Premier David Eby has announced the province is scrapping controversial plans to eliminate individualized autism funding, which was scheduled to be phased out by 2025. (Black Press Media file photo)

Premier David Eby has announced the province is scrapping controversial plans to eliminate individualized autism funding, which was scheduled to be phased out by 2025. (Black Press Media file photo)

Premier announces about-turn on B.C. autism funding cuts

David Eby says individualized funding will continue past 2025

Premier David Eby has announced the province is scrapping plans to eliminate individualized funding for children with an autism diagnosis.

The news, announced in a Friday (Nov. 25) press release, marks an about-turn on a plan announced in October 2021 which would see such funding phased out in 2025 in favour of a controversial needs-based system.

Eby also announced the province is committed to engaging in deeper consultations with parents, caregivers, First Nations, Indigenous Peoples, experts, and practitioners in order to better understand how the current system can be improved.

“Every child in B.C. should have the supports they need to thrive,” said Eby. “We are focused on listening to families of children and youth with support needs. We will work collaboratively with all partners to make sure our services work for every child.”

READ MORE: B.C.’s new autism funding model a disappointment, says Autism BC

The change comes after protests by parents and caregivers against the proposed cuts – which organizations like Autism BC had described as a “disappointment,” and which was poised to cost taxpayers $172 million over three years, according to the province’s 2022 budget released in February.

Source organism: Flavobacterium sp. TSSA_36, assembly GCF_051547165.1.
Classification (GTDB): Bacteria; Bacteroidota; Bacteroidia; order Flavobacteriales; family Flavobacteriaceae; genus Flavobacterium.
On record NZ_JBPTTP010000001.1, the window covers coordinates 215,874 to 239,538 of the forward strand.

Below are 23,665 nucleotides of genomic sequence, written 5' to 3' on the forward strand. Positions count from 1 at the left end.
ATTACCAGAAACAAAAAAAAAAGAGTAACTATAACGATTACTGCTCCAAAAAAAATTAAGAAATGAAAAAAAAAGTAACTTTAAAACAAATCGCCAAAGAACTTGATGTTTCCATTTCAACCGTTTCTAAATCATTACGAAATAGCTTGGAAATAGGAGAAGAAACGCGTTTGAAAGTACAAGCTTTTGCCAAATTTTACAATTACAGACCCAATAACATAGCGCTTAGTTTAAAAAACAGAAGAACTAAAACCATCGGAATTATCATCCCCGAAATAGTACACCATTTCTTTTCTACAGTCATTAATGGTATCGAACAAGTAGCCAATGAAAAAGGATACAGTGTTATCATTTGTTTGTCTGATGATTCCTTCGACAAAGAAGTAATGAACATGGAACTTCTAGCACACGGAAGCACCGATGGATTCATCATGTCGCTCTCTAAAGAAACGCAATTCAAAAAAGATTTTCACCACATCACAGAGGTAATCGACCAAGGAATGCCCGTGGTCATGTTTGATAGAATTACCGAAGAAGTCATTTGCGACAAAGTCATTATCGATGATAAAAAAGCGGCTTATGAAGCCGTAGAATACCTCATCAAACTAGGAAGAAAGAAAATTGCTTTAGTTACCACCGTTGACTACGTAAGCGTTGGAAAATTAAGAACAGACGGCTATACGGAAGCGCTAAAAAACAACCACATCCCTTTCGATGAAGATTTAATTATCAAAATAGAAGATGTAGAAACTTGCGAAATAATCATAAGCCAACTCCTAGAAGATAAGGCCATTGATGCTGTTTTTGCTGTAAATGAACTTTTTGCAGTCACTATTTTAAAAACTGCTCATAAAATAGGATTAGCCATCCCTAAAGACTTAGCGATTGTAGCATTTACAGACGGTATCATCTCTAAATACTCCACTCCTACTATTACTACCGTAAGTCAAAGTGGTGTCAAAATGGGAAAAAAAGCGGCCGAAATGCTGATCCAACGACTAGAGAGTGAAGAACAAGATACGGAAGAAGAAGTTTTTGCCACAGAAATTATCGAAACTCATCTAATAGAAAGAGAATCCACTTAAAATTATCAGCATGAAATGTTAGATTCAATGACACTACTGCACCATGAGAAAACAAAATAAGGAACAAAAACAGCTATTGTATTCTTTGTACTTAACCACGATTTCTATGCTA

“Many families will be incredibly relieved to know they can keep their direct autism funding and the service providers that support their autistic children,” said Autism BC executive director Julia Boyle in the province’s news release.

“We thank the premier for listening to these families and respecting this choice. Much more work needs to be done to better serve the families and children that are left behind in the current Children and Youth with Support Needs framework. We look forward to doing this work together.”

Eby’s announcement – which followed a meeting with Mitzi Dean, minister of children and family development, representatives of the First Nations Leadership Council, Autism BC, and B.C’s representative for children and youth – also included a pause on the rollout of the province’s plan to establish a network of family connection centres.

The exception to the above will be four pilot projects already scheduled for launch and new interim investments into the existing system while the new system is being developed.

READ MORE: Transition to controversial autism funding model to cost $172M

READ MORE: Parents, opposition scorn province over autism funding model at rally in Victoria


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